COLUMBUS, Ga. (WRBL) – 2020 was a year for the history books. In December 2019, a new coronavirus that mimicked the flu, only in some cases worse, was discovered in Wuhan, China. On February 3, 2020, the U.S. declared a Public Health Emergency. By February 11, the World Health Organization or WHO had given this new virus a name: COVID-19.
Health officials learned that this new virus kills, particularly in those patients with underlying health issues. It was spreading across the United States quickly. In March 2020, many states began shelter-in-place orders. The world as we knew it, seemingly shut down. Georgia would join those other states by issuing orders limiting contact between its citizens to help stop the spread of COVID-19. On April 3, Governor Brian Kemp shut down the state.
To date, more than 503,000 people have died of COVID-19 in the United States. Nearly 15,000 people have died in Georgia. Chattahoochee Valley area residents are reflecting on the turbulent year now behind us and the lasting effects.
Jo Jones, a former Muscogee County School educator:
“It has been a true roller coaster. First there was curiosity, then fear, then extreme caution, and finally hope in a vaccine. I think I have experienced most all emotions throughout this past year. I am thankful that my faith in God has held me up. I cling to Him and face tomorrow with possibilities.”
Mitzi Oxford, former Development Director at Valley Rescue Mission and former WRBL staffer:
“I am heartbroken at the number of people across the US who have died as a result, the number of family members who could not be with their loved ones during hospitalization, and the delay in getting where we are today for vaccinations. I know people who have died. I know people who struggled with coronavirus. I know people who had COVID months ago and have experienced ongoing symptoms-the long haulers-as they are called. It hurts me that the news media which I was a part of for 21 years is blamed for prejudiced reporting when many were just trying to do their jobs and report the facts. I worry and pray for my husband who works in a grocery store because people come there without a mask. Mostly I pray and try to find a tiny piece of normalcy in a world full of doubt and hate.”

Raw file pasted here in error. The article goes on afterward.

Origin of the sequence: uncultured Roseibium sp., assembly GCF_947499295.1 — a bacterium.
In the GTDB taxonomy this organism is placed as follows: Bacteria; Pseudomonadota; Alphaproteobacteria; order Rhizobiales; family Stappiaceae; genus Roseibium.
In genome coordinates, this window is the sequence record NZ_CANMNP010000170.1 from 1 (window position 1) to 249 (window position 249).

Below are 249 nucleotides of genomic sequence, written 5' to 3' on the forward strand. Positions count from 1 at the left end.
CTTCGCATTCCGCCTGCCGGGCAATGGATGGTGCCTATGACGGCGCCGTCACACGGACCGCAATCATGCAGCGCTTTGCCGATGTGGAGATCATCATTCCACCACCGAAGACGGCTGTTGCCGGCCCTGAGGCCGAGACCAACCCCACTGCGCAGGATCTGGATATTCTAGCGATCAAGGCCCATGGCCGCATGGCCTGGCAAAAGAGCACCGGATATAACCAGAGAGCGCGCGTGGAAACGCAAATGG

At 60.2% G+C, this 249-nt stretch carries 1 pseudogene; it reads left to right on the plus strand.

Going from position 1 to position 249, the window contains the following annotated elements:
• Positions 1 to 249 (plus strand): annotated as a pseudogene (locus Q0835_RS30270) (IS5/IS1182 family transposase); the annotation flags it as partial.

T. Culpepper Lisa Davis:
“Being that I lost my Dad in March of last year when COVID-19 had just started. We could not visit him the day after his surgery because, they had started the no visitation at St. Francis Hospital. He actually went in for a simple feeding tube! I still feel as if he gave up because he didn’t see his kids there waiting on him. The nurse told us he woke up from surgery looking for us. He went back to sleep and never woke up again. Now I feel like even though he didn’t actually have COVID it did take his life. It really makes me mad when selfish people don’t wear a mask. Two of my brothers had COVID-19; my oldest brother was a bad case. I would drop medication off on the doorstep get back in the car call and tell him it was on the porch. It was hard not being able to take care of him. I was so afraid of losing him. I remember thinking how would we do this? We haven’t even had a funeral for our dad. I’ve had to home school four grandkids which was so so stressful. I think it’s getting better. I see more people wearing masks. I was so glad when my husband decided to retire last year being he was a firefighter. I was so worried he would bring the Virus home and the grand babies would get sick, then again their mom is a nurse. So that really didn’t calm my nerves! But, the most heart-breaking part is losing my father!! Not being able to say good bye! I totally feel COVID is responsible indirectly. I pray God will take control and make this COVID go away. We all just need to continue to wear the mask and follow the CDC guidelines and most of all PRAY!”